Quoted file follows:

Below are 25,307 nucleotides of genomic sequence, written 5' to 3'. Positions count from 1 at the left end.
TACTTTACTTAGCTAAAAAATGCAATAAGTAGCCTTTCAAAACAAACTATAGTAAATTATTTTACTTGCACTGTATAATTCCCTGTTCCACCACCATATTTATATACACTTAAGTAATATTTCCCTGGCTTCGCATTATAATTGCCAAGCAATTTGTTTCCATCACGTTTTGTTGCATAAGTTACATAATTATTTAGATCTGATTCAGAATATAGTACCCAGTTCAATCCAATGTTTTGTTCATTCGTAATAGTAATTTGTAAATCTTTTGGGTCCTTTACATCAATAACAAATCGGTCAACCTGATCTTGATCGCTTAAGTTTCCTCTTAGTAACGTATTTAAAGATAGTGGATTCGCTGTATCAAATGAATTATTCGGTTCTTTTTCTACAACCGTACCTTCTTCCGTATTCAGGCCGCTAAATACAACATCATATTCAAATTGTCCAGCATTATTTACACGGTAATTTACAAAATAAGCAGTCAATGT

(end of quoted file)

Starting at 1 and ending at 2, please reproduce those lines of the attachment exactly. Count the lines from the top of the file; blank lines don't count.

Below are 25,307 nucleotides of genomic sequence, written 5' to 3'. Positions count from 1 at the left end.
TACTTTACTTAGCTAAAAAATGCAATAAGTAGCCTTTCAAAACAAACTATAGTAAATTATTTTACTTGCACTGTATAATTCCCTGTTCCACCACCATATTTATATACACTTAAGTAATATTTCCCTGGCTTCGCATTATAATTGCCAAGCAATTTGTTTCCATCACGTTTTGTTGCATAAGTTACATAATTATTTAGATCTGATTCAGAATATAGTACCCAGTTCAATCCAATGTTTTGTTCATTCGTAATAGTAATTTGTAAATCTTTTGGGTCCTTTACATCAATAACAAATCGGTCAACCTGATCTTGATCGCTTAAGTTTCCTCTTAGTAACGTATTTAAAGATAGTGGATTCGCTGTATCAAATGAATTATTCGGTTCTTTTTCTACAACCGTACCTTCTTCCGTATTCAGGCCGCTAAATACAACATCATATTCAAATTGTCCAGCATTATTTACACGGTAATTTACAAAATAAGCAGTCAATGT